10% reservation for economically weak among upper caste
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10% reservation for economically weak among upper caste

10% reservation for economically weak among upper caste

The Union Cabinet has approved a proposal for introduction of the Constitution (One Hundred and Twenty- Fourth Amendment) Bill, extending 10% quota to “the economically weaker sections in the general category who are not covered by any of the existing schemes of reservation”.

The bill is designed to amend the Constitution to extend 10% reservation in direct recruitment in  government jobs and for admission in higher educational institutions to “economically weaker” sections among all castes and communities, Christians and Muslims included, who are not eligible under the existing quotas.

The proposed amendment Bill will define Economically Weaker Section (EWS) as one having:

  • Annual household income below Rs 8 lakh.
  • Agriculture land below 5 acres.
  • Residential house below 1000 sqft.
  • Residential plot below 100 yards in notified municipality.
  • Residential plot below 200 yards in non-notified municipality area.

What would it take for the quota to become reality?

It will need an amendment of Articles 15 (prohibition of discrimination on grounds of religion, race, caste, sex or place of birth) and 16 (equality of opportunity in matters of public employment) of the Constitution.

The amendment will have to be ratified in both Lok Sabha and Rajya Sabha, by at least two thirds of members present and voting, and by the legislatures of not less than half the states.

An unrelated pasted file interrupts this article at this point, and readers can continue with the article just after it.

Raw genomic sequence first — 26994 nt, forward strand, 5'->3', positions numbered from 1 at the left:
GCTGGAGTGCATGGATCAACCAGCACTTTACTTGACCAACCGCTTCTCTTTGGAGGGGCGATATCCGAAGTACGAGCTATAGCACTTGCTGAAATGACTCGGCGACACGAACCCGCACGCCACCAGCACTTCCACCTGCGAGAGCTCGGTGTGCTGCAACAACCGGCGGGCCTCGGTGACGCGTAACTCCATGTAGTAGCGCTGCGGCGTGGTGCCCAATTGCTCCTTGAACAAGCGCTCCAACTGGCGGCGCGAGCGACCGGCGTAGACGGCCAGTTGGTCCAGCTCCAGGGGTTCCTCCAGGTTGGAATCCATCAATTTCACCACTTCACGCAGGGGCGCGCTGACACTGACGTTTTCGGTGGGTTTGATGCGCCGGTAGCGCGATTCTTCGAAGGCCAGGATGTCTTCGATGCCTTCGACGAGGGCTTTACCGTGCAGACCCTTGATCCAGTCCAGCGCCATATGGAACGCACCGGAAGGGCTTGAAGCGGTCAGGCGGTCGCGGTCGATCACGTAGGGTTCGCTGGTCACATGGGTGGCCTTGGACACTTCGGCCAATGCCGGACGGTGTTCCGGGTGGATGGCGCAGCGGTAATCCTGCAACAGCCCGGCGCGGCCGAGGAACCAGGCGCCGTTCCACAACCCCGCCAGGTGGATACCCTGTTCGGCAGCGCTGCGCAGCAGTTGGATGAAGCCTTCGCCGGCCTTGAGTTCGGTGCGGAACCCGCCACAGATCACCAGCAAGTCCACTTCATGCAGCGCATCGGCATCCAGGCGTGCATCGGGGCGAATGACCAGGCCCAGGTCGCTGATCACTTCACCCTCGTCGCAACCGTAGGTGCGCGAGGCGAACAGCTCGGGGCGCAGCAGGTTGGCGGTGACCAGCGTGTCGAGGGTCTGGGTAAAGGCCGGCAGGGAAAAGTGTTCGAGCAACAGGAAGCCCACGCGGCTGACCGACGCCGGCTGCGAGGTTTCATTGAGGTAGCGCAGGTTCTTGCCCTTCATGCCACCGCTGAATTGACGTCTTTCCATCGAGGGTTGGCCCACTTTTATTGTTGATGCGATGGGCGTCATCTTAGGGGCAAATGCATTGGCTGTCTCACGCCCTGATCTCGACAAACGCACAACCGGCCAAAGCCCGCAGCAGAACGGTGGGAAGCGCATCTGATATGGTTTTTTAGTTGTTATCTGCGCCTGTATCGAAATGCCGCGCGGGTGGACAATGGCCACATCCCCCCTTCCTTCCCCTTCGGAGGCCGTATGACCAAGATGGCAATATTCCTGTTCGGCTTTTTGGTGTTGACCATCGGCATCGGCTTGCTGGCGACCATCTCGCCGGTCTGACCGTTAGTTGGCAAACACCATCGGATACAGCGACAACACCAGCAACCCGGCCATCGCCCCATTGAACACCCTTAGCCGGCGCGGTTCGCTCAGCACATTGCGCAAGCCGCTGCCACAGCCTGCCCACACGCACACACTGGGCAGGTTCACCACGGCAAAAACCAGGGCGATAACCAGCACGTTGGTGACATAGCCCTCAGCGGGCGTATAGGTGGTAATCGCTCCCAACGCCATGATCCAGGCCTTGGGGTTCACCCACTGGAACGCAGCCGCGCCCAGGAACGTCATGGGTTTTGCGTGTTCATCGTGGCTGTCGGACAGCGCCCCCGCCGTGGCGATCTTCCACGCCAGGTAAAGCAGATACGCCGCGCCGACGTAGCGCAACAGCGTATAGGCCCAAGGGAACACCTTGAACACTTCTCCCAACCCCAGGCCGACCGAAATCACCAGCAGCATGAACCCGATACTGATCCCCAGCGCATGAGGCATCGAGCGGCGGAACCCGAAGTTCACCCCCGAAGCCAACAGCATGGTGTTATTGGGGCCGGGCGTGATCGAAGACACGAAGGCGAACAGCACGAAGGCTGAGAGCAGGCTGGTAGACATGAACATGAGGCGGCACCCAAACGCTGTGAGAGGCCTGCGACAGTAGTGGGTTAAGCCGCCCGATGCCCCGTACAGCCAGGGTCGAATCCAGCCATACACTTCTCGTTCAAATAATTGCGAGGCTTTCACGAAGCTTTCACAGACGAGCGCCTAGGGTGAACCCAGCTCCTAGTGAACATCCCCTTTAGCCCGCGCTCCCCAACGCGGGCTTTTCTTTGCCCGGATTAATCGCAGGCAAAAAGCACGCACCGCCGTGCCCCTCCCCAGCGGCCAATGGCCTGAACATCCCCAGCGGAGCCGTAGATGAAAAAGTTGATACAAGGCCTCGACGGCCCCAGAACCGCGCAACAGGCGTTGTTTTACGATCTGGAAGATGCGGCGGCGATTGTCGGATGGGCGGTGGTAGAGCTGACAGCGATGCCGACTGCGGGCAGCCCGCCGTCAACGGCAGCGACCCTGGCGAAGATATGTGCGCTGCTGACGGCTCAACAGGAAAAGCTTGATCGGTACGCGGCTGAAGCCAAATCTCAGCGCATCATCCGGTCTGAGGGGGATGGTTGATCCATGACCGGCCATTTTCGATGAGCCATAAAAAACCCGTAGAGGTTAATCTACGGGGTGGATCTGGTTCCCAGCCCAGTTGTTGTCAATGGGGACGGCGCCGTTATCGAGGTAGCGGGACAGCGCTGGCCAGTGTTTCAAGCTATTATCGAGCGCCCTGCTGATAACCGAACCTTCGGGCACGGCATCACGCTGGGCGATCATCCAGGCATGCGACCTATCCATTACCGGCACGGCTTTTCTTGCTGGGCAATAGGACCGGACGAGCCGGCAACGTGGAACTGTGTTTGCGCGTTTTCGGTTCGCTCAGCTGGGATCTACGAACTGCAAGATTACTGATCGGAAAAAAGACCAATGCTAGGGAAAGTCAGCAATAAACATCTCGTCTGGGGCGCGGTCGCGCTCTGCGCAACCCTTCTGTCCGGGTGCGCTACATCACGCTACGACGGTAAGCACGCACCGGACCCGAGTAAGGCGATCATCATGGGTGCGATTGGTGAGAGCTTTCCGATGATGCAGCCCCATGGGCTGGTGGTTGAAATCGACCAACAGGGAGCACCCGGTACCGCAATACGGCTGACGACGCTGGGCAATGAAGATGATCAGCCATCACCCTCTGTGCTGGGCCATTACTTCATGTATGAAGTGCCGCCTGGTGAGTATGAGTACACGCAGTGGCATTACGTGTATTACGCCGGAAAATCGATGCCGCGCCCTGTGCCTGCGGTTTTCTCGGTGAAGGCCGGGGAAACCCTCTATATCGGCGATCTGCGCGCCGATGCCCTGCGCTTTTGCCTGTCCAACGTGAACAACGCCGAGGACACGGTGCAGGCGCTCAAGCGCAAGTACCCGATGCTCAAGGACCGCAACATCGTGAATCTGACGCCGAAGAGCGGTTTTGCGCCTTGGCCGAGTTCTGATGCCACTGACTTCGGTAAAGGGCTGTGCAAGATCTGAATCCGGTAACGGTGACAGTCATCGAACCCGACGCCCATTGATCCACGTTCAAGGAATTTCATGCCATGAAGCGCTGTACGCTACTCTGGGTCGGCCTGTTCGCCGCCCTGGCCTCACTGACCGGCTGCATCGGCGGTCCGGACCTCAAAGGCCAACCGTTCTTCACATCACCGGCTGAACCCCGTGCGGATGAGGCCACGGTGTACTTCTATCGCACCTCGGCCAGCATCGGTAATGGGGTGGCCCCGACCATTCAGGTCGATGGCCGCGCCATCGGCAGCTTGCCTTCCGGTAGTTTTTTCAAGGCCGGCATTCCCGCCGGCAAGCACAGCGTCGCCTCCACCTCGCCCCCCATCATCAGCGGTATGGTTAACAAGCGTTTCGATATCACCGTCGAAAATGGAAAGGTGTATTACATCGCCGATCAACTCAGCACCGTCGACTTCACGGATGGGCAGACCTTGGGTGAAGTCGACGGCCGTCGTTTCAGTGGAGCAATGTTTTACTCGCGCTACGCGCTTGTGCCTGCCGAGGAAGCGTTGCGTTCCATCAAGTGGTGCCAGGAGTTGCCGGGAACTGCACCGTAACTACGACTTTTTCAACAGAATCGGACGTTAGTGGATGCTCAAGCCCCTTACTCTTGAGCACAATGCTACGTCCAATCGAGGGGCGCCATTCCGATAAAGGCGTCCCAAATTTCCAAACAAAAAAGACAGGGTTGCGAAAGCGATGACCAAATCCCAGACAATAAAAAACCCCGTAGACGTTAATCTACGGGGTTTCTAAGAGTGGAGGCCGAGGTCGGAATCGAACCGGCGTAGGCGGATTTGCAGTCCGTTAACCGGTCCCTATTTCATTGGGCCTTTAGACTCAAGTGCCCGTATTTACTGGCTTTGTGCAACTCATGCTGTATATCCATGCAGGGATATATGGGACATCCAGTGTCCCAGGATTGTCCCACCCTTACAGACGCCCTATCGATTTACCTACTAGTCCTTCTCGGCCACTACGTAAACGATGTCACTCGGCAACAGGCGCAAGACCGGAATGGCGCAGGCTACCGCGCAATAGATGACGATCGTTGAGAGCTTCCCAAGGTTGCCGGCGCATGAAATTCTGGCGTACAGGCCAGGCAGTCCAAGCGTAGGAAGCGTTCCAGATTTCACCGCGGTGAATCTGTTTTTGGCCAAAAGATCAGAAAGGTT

Implications:

The 10% reservation will be in addition to the existing cap of 50% reservation for the Scheduled Castes, Scheduled Tribes and the Other Backward Classes, taking total reservation to 60%. The quota targets the poor among the upper castes. This will be over and above 50% mandated by Constitution and hence the need for Constitution amendment Bill.

Supreme Court in Indira Sawhney case:

The proposed law would face roadblocks if challenged in the Supreme Court.

A nine-judge Constitution Bench of the Supreme Court in the Indira Sawhney case of 1992 specifically answered the question “whether backward classes can be identified only and exclusively with reference to the economic criterion.”

The constitution bench had categorically ruled that a backward class cannot be determined only and exclusively with reference to economic criterion. The bench had held that economic criterion may be a consideration or basis along with, and in addition to, social backwardness, but it can never be the sole criterion.

The bench in its judgement declared 50% quota as the rule unless extraordinary situations “inherent in the great diversity of this country and the people” happen. Even then, the court stated that extreme caution is to be exercised and a special case should be made out.

Sources: the hindu.

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